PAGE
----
Tag Archives: Kathimerini

Greek Debt is Out of Control, Report Says

According to the newly-formed State Budget Execution Monitoring Office in Athens – staffed by independent analysts – a significant increase of debt, a high primary deficit and the deep recession have boosted to the extreme the dynamics of  Greek debt – and it is now spinning out of control, they write in a report, quoted by the Greek news paper Kathimerini, Friday.

“What does the EU do with a country that is unwilling to undergo change and structural reform, because there is a lack of political will, of functioning administration and of support of the population?”

 Frankfurter Allgemeine Zeitung

The Greek economy is shrinking at an alarming rate, offsetting the impact of the first EUR 159 billion bailout loan, according to the reports. But Greek finance minister Evangelos Venizelos states that the report lacks validity of equivalent international reports. 

Venizelos last week admitted that Greece is likely to contract by more than 4.5% this year, worse than an earlier 3.5% forecast.

Meanwhile, Greece’s debt has ballooned to over EUR 350 billion.

The deficit has climbed to EUR 15,5 billion by July, compared to a target of EUR 16,68 billion for the entire year.

Greek deficit reached EUR 15,5 billion in July, at the same time the economy is contracting by 4.5%.

To make up for revenue shortfall, Greece raises VAT by 10 percentage points on food and restaurants.

Parts of state revenue included in this year’s calculations will not be collected until early 2012.

To make up the shortfall, the authorities on Thursday raised VAT for food at restaurants and hotels by ten points to 23%.

The restaurant sector has described the measure as ruinous and some operators have threatened to withhold the tax to avoid closing down altogether, www.eurointelligence.com reports.

Separately, the Greek Finance Ministry says it will publicize the names of taxpayers who has owed the state more than 150.000 euros for over a year, according to another article in the Greek news paper, Kathimerini.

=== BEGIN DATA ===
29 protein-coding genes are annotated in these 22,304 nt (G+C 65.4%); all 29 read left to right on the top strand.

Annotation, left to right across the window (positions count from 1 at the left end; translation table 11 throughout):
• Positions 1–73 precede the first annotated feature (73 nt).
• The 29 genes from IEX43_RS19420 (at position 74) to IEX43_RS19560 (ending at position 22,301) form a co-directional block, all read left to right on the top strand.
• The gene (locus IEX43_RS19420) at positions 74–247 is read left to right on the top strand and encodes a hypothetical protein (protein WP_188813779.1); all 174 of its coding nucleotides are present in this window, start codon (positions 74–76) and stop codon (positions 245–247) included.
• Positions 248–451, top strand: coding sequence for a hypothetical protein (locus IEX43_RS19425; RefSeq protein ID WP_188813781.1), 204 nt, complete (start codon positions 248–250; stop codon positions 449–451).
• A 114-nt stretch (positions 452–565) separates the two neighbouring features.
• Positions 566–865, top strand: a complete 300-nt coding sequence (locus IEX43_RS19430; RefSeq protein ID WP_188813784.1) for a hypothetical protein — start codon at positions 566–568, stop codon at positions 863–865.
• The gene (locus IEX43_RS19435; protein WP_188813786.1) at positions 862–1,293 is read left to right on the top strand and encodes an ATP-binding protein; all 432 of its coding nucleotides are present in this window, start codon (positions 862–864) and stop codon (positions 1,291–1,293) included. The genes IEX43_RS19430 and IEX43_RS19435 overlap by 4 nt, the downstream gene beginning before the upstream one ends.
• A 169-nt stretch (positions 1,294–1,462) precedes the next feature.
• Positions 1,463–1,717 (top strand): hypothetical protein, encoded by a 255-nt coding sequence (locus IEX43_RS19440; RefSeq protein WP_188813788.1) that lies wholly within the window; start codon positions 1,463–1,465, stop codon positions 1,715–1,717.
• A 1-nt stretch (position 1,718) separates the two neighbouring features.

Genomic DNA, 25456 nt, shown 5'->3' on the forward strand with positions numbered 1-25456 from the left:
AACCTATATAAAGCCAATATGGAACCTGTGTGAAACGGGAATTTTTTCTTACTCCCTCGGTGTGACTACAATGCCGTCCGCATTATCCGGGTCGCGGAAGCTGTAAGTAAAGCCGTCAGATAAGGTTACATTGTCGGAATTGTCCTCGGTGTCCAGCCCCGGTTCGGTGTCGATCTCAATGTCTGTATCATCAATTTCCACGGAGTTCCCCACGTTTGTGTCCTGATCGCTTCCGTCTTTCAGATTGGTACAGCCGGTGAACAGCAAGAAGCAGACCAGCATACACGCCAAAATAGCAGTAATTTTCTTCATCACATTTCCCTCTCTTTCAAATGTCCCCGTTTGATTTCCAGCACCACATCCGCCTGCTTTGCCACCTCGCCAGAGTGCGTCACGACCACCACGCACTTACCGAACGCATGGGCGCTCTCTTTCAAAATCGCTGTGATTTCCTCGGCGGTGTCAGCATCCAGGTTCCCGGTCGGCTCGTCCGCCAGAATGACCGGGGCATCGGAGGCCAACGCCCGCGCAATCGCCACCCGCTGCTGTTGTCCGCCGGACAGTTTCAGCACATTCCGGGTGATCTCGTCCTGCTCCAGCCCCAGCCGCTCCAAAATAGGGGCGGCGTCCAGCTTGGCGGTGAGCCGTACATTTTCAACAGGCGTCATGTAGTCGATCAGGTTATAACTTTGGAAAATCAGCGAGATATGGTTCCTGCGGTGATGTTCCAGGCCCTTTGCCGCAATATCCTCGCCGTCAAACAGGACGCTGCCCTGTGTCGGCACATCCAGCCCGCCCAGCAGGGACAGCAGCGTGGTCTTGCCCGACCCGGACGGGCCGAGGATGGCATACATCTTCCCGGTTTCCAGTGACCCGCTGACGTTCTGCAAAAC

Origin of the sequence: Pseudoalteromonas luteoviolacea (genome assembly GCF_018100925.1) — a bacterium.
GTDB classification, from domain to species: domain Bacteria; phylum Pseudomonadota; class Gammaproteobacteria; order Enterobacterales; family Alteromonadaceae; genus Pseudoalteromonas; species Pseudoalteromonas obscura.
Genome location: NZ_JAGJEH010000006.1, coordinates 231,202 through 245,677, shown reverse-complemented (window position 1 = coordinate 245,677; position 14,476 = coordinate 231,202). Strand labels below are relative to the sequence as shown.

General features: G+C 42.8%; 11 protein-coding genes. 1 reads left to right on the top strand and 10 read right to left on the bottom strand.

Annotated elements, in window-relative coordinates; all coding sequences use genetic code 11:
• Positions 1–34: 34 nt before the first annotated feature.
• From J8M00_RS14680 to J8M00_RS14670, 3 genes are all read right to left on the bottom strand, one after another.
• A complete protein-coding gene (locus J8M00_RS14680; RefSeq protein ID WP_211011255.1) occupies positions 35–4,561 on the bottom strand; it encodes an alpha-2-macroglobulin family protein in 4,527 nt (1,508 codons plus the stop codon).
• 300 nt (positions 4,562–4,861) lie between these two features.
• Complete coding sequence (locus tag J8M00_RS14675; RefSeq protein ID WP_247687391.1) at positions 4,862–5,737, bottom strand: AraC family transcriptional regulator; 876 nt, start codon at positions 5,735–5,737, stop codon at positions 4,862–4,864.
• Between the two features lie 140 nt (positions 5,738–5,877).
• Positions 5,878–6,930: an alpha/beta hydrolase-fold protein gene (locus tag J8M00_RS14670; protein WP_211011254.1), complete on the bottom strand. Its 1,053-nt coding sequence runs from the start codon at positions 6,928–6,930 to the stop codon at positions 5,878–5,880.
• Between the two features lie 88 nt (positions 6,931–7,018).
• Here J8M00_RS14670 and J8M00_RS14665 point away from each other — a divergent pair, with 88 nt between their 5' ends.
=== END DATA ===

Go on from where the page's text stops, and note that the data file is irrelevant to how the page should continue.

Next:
“Greece is a Lost Cause”

After the Greek parliament’s admission that the Greek debt has spun out of control, Frankfurter Allgemeine Zeitung’s economics editor, Holger Steltzner,  urges the euro zone in a front page editorial to wake up to the fact that Greece is a lost cause.

“The public service and the private sector have ballooned as a consequence of living on debt and they are not competitive and that is why the ‘rescue billions’ will disappear”, Steltzner asserts.

“What does the EU do with a country that is unwilling to undergo change and structural reform, because there is a lack of political will, of functioning administration and of support of the population?” the German editor writes.

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Greek Opposition To Vote Against Bailout

The EU/IMF deal will find a majority in the Greek parliament, but last night’s decision by Antonis Samaras, leader of the opposition New Democracy, to vote against the IMF/EU package destroys any hopes of a lasting consensus for reform, the Greek newspaper Kathimerini reports.

“We do not deny financial support, necessitated more, but we disagree with the policy that led us thus far and the government’s economic strategy to address the crisis.”

Antonis Samaras

This signals a return to the politics as usual at a rather early stage in the adjustment process, and destroys any hope of a national consensus, which is so critical when it comes to the implementation of long-term adjustment programmes. The decision makes it very likely that Greece will not be able to maintain the commitments it made in its negotiations, except in the very short term.

The decision of the New Republic to vote against the funding agreement by the support mechanism in the euro area and the IMF announced late last night, the party president, Antonis Samaras.

“We do not deny financial support, necessitated more, but we disagree with the policy that led us thus far and the government’s economic strategy to address the crisis,” he said, according to Kathimerini.

After several hours of discussion  and continuous consultations, Mr. Samaras finally leaned towards a “no”.

In a statement last night he explained the reasons for its decision;

“We disagree with the policy that led us thus far and the government’s economic strategy to address the crisis.”